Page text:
The Supreme Court has delivered its verdict on the Ram Janmabhoomi–Babri Masjid land dispute in Ayodhya, marking another chapter in a centuries-old religious dispute that is the country’s most politically divisive row.
The case, which has spanned centuries of religious history and languished in the legal system for almost seven decades, has finally seen a closure, as a five-judge Constitution Bench headed by Chief Justice Ranjan Gogoi pronounced its verdict. In a unanimous judgment, the Bench led by Chief Justice of India Ranjan Gogoi has ordered that a temple must be constructed at the disputed site and the Muslims must be compensated with five acres of land at a prominent place in Ayodhya. The court also ordered the Central government to formulate a scheme within three months to implement this order.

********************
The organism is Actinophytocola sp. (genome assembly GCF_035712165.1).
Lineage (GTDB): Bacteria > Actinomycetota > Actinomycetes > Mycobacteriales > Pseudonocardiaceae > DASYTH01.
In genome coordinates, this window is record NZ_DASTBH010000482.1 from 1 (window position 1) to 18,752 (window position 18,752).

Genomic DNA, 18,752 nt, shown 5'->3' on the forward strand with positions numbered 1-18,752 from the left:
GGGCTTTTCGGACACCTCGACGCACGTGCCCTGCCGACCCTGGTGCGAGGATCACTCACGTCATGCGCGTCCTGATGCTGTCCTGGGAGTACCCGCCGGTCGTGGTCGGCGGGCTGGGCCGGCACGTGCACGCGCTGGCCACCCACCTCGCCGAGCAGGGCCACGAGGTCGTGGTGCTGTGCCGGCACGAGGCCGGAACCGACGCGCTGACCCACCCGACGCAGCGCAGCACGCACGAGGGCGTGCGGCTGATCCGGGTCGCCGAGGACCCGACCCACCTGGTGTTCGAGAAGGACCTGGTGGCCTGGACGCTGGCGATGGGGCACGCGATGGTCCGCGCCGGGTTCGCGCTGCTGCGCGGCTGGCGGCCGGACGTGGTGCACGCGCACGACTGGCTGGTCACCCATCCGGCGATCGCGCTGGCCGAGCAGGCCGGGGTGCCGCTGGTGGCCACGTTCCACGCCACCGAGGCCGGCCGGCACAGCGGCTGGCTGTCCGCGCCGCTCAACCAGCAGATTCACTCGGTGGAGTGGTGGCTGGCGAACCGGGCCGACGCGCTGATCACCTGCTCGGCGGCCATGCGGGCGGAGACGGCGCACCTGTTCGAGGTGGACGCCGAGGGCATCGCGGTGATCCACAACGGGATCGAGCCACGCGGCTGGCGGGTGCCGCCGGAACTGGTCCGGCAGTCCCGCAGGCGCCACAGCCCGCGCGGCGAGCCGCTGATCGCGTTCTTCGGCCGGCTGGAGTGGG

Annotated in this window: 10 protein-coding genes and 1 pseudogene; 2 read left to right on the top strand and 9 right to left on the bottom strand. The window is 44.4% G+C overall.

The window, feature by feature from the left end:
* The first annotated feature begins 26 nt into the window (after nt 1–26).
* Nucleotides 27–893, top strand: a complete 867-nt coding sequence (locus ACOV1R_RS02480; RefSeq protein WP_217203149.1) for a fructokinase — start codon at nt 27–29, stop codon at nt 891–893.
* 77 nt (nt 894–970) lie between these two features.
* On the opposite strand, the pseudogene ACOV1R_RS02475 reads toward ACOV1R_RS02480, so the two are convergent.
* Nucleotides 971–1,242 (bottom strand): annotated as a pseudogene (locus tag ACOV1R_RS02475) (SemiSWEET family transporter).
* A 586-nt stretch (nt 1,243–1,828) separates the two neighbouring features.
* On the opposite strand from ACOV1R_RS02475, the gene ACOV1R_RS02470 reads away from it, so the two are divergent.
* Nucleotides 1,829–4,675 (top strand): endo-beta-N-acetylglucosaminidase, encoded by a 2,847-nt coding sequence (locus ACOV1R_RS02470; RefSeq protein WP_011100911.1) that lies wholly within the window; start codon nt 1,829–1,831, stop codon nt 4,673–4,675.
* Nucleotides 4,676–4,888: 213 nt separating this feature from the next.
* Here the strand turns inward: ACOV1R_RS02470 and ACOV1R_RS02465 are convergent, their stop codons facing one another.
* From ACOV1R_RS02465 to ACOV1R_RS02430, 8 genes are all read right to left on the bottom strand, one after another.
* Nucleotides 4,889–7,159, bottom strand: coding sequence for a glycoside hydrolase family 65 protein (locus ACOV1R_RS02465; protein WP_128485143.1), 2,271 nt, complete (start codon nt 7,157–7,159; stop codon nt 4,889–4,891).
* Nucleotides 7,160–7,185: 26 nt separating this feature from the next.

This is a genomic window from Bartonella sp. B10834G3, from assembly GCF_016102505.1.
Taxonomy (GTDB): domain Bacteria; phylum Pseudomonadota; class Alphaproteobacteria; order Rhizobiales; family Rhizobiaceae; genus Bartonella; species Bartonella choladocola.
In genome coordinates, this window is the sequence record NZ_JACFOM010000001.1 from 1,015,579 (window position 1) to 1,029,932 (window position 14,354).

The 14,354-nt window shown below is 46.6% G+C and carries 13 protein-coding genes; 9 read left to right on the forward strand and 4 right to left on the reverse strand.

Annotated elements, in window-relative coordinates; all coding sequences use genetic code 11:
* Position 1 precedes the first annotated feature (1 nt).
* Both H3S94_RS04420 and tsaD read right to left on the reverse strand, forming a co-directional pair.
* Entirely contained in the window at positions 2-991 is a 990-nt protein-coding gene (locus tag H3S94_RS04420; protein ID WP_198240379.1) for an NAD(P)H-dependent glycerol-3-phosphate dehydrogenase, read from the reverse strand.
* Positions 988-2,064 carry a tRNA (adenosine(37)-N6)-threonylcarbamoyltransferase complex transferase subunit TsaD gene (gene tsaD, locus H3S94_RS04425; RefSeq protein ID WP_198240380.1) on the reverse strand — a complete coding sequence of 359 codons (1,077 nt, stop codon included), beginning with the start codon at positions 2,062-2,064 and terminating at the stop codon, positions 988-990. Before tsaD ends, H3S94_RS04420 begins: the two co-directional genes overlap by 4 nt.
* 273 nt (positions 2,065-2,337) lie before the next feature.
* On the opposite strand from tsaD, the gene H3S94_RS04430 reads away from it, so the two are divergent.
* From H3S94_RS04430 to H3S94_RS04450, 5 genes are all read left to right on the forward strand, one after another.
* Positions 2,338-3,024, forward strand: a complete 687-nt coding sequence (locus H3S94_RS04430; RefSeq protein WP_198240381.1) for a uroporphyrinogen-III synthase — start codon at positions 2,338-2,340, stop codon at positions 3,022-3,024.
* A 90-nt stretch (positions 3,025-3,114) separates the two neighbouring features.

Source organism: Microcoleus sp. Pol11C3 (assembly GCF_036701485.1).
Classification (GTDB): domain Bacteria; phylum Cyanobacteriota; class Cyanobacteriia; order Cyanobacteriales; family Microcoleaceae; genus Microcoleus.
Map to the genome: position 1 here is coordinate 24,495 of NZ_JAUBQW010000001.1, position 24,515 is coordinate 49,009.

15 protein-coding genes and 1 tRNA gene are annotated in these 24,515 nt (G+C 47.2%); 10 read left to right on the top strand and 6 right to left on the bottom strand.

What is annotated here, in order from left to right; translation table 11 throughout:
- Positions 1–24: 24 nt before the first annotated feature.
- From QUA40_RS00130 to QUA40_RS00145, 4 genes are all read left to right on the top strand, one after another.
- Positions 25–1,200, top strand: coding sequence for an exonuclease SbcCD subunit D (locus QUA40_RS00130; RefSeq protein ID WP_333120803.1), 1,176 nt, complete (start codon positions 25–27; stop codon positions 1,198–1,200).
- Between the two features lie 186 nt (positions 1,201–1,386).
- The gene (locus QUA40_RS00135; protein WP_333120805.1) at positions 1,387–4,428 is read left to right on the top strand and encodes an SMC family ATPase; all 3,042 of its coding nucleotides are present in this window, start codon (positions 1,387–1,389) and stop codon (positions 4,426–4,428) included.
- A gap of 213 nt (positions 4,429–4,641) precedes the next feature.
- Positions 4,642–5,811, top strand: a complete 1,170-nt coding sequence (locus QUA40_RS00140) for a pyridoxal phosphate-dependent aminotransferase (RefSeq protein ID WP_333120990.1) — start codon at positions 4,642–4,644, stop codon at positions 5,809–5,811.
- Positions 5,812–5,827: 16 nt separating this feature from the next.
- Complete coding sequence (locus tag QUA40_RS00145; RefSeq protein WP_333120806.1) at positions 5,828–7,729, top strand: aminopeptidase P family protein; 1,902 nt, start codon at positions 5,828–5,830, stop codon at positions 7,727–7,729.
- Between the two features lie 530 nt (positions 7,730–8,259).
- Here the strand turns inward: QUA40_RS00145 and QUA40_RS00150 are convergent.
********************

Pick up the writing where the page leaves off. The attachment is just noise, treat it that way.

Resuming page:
Thousands of paramilitary force members and police have been deployed in Ayodhya, where the Babri Masjid mosque was razed in 1992 by hardline Hindus who believe the site is the birthplace of Lord Ram.
The government has stepped up security not just in Ayodhya but across the country and security forces have been put on a high alert. A verdict in favour of building a Ram Temple at Ayodhya would be seen as a political victory for Modi, who won a second term in a landslide general election win this year. Section 144 has also been imposed in the state in Uttar Pradesh.